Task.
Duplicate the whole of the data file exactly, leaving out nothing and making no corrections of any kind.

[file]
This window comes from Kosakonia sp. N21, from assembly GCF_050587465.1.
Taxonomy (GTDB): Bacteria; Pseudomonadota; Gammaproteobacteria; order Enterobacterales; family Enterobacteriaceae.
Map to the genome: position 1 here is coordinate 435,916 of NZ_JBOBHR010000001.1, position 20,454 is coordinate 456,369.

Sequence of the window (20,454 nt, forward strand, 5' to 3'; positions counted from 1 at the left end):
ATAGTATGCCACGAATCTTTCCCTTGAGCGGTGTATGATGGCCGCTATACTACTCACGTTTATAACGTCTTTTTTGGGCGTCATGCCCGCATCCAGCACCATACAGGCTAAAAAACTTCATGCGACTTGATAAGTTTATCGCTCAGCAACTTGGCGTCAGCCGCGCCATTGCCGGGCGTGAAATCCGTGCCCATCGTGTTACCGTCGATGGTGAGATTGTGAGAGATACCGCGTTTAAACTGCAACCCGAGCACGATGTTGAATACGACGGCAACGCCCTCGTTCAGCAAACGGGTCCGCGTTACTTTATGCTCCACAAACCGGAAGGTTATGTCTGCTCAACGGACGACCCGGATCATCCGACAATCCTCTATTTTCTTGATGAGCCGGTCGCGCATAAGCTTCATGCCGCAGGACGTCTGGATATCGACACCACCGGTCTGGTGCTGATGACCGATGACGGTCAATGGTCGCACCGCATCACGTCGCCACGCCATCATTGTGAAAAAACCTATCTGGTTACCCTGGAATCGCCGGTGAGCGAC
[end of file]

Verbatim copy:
This window comes from Kosakonia sp. N21, from assembly GCF_050587465.1.
Taxonomy (GTDB): Bacteria; Pseudomonadota; Gammaproteobacteria; order Enterobacterales; family Enterobacteriaceae.
Map to the genome: position 1 here is coordinate 435,916 of NZ_JBOBHR010000001.1, position 20,454 is coordinate 456,369.

Sequence of the window (20,454 nt, forward strand, 5' to 3'; positions counted from 1 at the left end):
ATAGTATGCCACGAATCTTTCCCTTGAGCGGTGTATGATGGCCGCTATACTACTCACGTTTATAACGTCTTTTTTGGGCGTCATGCCCGCATCCAGCACCATACAGGCTAAAAAACTTCATGCGACTTGATAAGTTTATCGCTCAGCAACTTGGCGTCAGCCGCGCCATTGCCGGGCGTGAAATCCGTGCCCATCGTGTTACCGTCGATGGTGAGATTGTGAGAGATACCGCGTTTAAACTGCAACCCGAGCACGATGTTGAATACGACGGCAACGCCCTCGTTCAGCAAACGGGTCCGCGTTACTTTATGCTCCACAAACCGGAAGGTTATGTCTGCTCAACGGACGACCCGGATCATCCGACAATCCTCTATTTTCTTGATGAGCCGGTCGCGCATAAGCTTCATGCCGCAGGACGTCTGGATATCGACACCACCGGTCTGGTGCTGATGACCGATGACGGTCAATGGTCGCACCGCATCACGTCGCCACGCCATCATTGTGAAAAAACCTATCTGGTTACCCTGGAATCGCCGGTGAGCGAC